What Can I Do If My Clients Aren’t Paying Their Bill?

Businessman pointing at document with chart during discussion with colleagueIt is not entirely uncommon for clients to feel like they do not have to pay independent contractors in a timely manner, or at all in some cases. Unfortunately, there is no governmental agency dedicated towards helping small business owners and independent contractors collect the payments that clients owe them. If clients aren’t paying their bill, it is completely up to the contractor or business owner to do whatever needs to be done to get payment.

Even more unfortunate is that some clients are totally aware that collecting payment can be especially difficult for independent contractors, and they will use that knowledge to their advantage. Some clients will try every excuse, scheme, lie, or manipulation to get out of paying you for a completed project.

How to Demand Payment from a Client

There are a few keys to getting paid as an independent contractor. Hopefully, the client is just late on the payment and has no intention of stiffing you on the bill. Take the following steps and you will know what kind of client you are dealing with.

  • Notice Letter – Often, businesses will send a letter reminding a client of a payment that is past due. Most independent contractors typically wait until the 60 or 90 day mark to send a notice letter. In some cases, the client may have just forgotten that they did not send payment, or in other cases, they themselves are having financial trouble and were simply waiting until the last minute. In either of these cases, a notice letter will usually prompt them to send payment shortly.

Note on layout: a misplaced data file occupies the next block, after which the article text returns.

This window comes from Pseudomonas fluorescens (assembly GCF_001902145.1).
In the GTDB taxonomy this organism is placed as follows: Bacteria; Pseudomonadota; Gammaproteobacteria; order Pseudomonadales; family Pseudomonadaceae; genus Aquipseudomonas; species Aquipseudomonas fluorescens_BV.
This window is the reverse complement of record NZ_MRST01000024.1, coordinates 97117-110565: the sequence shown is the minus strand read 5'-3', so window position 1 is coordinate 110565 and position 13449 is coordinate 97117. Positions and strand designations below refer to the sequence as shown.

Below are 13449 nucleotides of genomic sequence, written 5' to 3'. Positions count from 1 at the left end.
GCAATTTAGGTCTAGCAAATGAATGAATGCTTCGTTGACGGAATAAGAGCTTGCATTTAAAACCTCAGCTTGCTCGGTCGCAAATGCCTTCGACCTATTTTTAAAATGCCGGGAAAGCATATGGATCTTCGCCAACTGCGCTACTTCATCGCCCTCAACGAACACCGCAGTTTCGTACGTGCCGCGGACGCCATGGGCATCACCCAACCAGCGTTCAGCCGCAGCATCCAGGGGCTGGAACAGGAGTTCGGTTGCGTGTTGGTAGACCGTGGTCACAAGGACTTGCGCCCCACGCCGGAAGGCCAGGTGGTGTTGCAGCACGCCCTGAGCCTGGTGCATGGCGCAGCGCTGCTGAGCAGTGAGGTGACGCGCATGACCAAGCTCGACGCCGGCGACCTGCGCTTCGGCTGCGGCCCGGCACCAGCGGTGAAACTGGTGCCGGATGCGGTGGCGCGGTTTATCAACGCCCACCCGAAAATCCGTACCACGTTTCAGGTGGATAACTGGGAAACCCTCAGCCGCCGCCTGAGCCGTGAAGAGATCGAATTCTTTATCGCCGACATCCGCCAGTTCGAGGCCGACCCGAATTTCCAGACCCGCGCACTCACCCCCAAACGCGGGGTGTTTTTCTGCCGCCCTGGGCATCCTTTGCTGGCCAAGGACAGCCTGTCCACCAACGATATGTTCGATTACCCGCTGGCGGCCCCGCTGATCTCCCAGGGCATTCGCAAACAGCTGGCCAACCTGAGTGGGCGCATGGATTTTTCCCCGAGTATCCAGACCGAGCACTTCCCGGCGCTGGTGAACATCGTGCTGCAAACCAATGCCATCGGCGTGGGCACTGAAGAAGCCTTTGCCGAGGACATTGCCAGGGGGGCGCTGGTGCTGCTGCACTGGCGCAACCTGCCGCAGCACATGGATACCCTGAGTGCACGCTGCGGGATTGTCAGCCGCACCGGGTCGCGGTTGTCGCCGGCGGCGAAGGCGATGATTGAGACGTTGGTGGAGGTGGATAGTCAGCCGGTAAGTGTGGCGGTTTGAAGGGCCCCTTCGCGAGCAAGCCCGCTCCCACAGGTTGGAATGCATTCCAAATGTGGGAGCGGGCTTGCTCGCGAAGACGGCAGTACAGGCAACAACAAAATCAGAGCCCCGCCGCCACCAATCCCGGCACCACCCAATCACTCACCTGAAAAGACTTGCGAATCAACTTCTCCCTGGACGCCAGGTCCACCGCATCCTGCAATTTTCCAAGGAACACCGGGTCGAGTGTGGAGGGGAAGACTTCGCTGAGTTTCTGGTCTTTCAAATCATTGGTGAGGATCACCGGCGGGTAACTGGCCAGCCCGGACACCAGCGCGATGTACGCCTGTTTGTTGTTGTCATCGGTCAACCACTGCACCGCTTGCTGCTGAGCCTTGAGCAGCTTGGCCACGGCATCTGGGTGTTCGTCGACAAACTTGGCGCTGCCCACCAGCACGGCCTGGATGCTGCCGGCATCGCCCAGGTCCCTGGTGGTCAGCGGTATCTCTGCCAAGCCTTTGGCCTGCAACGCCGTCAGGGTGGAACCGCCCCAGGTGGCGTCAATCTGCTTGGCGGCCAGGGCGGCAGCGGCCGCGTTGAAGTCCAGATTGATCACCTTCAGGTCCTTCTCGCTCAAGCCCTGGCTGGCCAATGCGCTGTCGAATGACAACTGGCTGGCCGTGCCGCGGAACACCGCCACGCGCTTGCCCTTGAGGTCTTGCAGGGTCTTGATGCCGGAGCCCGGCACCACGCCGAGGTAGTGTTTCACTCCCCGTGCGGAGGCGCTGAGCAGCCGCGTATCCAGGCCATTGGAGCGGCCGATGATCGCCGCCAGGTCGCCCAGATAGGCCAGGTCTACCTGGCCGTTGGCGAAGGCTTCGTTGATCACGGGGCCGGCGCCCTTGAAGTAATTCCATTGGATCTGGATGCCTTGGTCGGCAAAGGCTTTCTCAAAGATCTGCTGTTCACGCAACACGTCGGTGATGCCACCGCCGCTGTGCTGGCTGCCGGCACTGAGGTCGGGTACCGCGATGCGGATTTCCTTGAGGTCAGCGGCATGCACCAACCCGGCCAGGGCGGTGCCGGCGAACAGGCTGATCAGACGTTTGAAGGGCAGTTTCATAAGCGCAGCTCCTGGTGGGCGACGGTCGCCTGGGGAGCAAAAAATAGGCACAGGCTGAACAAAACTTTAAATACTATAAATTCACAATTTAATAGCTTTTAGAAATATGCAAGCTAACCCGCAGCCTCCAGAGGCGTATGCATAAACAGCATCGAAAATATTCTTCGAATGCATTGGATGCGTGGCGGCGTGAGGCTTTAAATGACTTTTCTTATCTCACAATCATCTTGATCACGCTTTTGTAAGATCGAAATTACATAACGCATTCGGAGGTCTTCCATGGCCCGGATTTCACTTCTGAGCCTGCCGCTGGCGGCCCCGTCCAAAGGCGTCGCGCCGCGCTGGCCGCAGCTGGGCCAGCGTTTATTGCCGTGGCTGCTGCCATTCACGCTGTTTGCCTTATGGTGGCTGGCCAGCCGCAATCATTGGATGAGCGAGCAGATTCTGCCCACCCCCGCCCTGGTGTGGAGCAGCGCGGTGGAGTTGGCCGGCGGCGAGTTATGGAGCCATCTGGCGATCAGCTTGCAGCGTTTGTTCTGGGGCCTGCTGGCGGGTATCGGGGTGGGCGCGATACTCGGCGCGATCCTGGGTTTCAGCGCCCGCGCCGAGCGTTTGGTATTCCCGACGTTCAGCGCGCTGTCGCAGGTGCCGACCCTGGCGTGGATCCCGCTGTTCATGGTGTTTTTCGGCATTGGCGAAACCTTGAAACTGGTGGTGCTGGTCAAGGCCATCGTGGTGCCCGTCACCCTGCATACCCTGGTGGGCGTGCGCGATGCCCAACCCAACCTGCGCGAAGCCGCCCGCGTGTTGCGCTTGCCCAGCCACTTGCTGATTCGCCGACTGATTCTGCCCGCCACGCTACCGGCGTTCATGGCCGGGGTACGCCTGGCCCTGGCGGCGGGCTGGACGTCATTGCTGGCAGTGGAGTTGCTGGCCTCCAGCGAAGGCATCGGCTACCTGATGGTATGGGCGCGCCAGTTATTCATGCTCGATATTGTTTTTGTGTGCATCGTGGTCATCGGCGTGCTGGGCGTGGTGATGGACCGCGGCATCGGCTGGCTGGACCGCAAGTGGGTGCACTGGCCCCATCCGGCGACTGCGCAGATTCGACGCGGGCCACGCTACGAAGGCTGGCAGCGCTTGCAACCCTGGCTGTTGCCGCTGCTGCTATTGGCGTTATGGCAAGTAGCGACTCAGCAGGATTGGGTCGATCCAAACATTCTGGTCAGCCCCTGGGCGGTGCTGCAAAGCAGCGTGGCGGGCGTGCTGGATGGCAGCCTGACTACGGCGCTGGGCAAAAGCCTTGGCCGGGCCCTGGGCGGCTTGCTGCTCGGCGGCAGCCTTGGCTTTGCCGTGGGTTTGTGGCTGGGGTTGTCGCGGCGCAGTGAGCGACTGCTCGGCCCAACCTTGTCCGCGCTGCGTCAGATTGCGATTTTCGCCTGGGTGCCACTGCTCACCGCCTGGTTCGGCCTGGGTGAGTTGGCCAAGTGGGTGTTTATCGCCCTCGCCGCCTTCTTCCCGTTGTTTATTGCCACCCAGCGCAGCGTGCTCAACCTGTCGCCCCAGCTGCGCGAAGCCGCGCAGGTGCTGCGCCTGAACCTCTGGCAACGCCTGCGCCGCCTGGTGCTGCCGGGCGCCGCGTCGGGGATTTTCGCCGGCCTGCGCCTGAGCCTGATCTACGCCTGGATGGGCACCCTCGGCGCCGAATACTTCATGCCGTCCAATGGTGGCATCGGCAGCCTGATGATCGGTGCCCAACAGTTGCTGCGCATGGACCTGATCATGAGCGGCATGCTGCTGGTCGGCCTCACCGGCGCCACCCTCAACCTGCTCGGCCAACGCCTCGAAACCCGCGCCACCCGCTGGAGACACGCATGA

• Get Personal – if the notice letter does not seem to have helped, it may be time to up your game. Start calling the client. If the client is a big business, it is likely you will have to talk to people in the accounts payable department at first, but do not hesitate to call people in management or higher. If phone calls do not seem to be working either, make an appointment with someone at the company, someone high up the totem pole.
  • Small Claims Lawsuit – Nobody wants it to have to come to this point, but if a client refuses to pay you what they owe, then filing a lawsuit against them may be the best option. If the amount you are owed is less than $10,000, you can take your complaint to the small claims court.
  • Superior Claims Lawsuit – In cases where a client owes you more than $10,000, your lawsuit will be filed in the municipal court.
  • Arbitration – Prior to filing a lawsuit, double check to see if there is an arbitration clause in your contract agreement with the client. If there is an arbitration clause, sometimes called a dispute resolution clause, then you may be required to file your complaint in arbitration instead of in court. This means that an arbitrator will oversee your case instead of a judge.



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